Even though Sweden’s cashless movement has reduced the rate of bank robberies, a part of the Swedish population feels left out. Various reports indicate that the shift leaves retirees, immigrants and the disabled at a disadvantage since they cannot easily access electronic payment services. Some pensioners say they don’t feel safe when using cards — oftentimes because they aren’t confident with the technology that drives it.
Even young, tech-savvy tourists can end up being shut out of Sweden’s cashless bubble because some of the payment systems in force are only compatible with credit and debit cards that have been issued in the country. Visitors from other European nations where this technology isn’t as commonplace can also end up eyeing it suspiciously, either because of the charges they’ll have to pay to their bank or because of privacy concerns.
Swedes have been eager to abandon cash, but that doesn’t mean they want it gone altogether. A telling survey by Sifo, a polling company, recently revealed that 70% of the population still want to have the option of using notes and coins. As well as appreciating the flexibility, many consumers are clearly worried about what would happen if their phones or cards get lost or stolen.
Can crypto help?
So, not everyone is happy going completely cash-free. However, with cash going scarce — not to mention the growing popularity of mobile payment applications — how can the Swedes smoothly transition to a cashless world without leaving a part of the population behind?
The Swedish central bank’s introduction of e-krona could help retain the position of the state in the payment market. But since it’s a centralized digital currency, it’s unlikely it can solve all the challenges of a cash-free society. A national digital currency introduces a single point of failure that can put an entire country at risk — and there’s a risk of negative interest rates eating away at the funds in a consumer’s bank account.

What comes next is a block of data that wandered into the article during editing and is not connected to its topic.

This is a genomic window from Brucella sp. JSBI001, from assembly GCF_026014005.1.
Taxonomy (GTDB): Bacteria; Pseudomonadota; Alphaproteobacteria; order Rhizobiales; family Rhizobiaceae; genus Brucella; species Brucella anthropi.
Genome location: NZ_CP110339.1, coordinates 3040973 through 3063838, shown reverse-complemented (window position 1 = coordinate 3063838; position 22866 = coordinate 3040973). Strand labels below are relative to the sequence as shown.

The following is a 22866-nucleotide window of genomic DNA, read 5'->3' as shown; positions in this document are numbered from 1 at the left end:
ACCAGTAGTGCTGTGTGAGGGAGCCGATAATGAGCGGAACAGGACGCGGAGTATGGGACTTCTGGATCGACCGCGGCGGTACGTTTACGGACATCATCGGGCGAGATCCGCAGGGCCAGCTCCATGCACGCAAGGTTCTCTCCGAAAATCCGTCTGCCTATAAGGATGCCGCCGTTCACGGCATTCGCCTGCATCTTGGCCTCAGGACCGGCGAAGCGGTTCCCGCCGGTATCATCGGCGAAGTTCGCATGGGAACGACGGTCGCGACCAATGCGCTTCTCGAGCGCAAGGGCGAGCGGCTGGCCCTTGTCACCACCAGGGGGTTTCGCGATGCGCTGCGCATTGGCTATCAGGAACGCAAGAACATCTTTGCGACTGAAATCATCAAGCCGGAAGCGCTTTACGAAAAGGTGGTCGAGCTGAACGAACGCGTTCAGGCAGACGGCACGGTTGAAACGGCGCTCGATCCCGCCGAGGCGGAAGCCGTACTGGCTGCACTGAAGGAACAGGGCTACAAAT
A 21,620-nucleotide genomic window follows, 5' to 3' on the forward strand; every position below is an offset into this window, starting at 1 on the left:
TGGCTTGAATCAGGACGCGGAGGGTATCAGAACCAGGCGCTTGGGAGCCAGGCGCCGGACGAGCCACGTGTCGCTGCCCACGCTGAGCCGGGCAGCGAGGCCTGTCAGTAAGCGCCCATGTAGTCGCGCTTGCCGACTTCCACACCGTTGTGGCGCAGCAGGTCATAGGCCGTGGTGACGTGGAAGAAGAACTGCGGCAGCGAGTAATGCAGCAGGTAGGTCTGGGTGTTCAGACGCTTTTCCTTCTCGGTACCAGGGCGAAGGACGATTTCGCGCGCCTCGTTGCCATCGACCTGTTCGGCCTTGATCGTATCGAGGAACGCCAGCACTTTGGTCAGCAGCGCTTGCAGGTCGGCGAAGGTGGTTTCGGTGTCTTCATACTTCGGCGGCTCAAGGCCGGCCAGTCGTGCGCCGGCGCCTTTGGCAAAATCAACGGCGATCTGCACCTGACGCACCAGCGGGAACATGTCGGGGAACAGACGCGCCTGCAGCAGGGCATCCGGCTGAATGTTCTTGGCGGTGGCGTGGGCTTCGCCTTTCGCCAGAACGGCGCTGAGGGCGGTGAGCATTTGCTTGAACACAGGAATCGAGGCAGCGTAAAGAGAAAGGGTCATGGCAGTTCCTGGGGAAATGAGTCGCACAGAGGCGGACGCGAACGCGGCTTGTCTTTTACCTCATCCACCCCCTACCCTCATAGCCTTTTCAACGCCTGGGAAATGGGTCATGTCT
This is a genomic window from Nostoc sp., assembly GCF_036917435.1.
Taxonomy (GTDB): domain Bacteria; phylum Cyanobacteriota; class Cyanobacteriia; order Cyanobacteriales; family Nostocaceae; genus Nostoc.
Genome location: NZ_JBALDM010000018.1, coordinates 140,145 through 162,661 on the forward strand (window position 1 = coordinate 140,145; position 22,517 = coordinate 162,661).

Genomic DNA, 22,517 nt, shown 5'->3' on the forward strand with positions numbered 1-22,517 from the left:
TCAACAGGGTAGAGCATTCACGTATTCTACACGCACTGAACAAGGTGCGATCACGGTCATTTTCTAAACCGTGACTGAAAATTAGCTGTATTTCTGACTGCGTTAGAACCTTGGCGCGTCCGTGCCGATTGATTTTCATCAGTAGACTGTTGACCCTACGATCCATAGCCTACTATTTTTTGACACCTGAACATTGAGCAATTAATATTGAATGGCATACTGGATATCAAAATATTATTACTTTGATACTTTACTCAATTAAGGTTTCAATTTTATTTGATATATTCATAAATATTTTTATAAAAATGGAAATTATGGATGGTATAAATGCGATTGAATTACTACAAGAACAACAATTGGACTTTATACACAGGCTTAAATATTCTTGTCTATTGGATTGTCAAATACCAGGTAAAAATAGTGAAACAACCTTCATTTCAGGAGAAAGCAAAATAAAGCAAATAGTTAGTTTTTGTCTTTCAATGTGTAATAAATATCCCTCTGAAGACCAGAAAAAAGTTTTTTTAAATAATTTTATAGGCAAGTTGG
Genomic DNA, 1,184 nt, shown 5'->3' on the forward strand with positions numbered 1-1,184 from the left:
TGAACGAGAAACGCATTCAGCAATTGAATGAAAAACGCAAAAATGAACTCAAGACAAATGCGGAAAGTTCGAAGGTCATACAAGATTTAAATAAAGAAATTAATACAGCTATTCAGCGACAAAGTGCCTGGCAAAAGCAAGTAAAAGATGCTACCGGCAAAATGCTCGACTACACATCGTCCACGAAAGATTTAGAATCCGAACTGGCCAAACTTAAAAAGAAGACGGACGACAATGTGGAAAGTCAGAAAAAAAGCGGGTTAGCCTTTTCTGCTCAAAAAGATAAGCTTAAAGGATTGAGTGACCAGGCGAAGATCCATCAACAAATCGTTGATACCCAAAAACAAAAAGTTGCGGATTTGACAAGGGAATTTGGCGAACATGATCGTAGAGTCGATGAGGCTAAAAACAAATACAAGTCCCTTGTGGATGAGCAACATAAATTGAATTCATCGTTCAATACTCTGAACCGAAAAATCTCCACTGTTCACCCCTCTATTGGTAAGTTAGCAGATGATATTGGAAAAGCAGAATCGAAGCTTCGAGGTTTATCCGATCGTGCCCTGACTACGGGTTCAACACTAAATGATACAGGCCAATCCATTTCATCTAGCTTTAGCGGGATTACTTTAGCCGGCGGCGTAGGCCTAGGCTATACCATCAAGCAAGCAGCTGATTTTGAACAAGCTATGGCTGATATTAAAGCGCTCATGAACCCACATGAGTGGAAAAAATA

Cryptocurrencies are being touted as a way of addressing some of the pain points in a cash-free economy. For instance, Bitcoin’s decentralized nature can prevent a central point of failure – combining the best attributes of a cash system with that of a cashless system by offering access to peer-to-peer payments that cannot be censored.
Granted, Bitcoin’s privacy cannot rival the level of privacy that comes with cash, however, it provides a reasonable compromise.
Like every other new technology, Swedes have enthusiastically embraced Bitcoin.
Claire Ingram, a researcher at the Stockholm School of Economics, says “Sweden is among the leaders in the global Bitcoin market.”
However, the Swedish central bank in March 2018, when it announced that “cryptocurrencies are not currency.” This declaration was contrary to a 2013 ruling that said Bitcoin was subject to regulation and should be treated as a currency.
Most recently, the Swedish central bank has claimed that fraudsters are purporting to sell the e-krona.
The Swedish central bank, also known as Riksbank, warned scammers claimed to be selling the e-krona on the institution’s behalf, even though it hasn’t launched yet.
Crypto: The future or a fad?
Cryptocurrencies have been dogged by controversy, but it would be a mistake to write them off — especially in countries that are rapidly going cashless. Once cash disappears, cryptocurrencies could provide a basic level of privacy with every transaction.
Even though the Swedish central bank does not recognize crypto as currency at the moment, analysts believe that Sweden’s transition to a cashless society will increase the demand for decentralized currencies. Just like Sweden, Japan, South Korea and China have also seen a sharp decline in the use of cash. This phenomenon has brought about increased demand for cryptocurrencies like Ethereum and Bitcoin in these Asian economies.
There is no denying that the mass adoption of crypto (even in places like Sweden) will take time. However, all things considered, the digital freedom and privacy offered by cryptocurrencies could make them the best alternative to cash for the privacy-conscious consumer.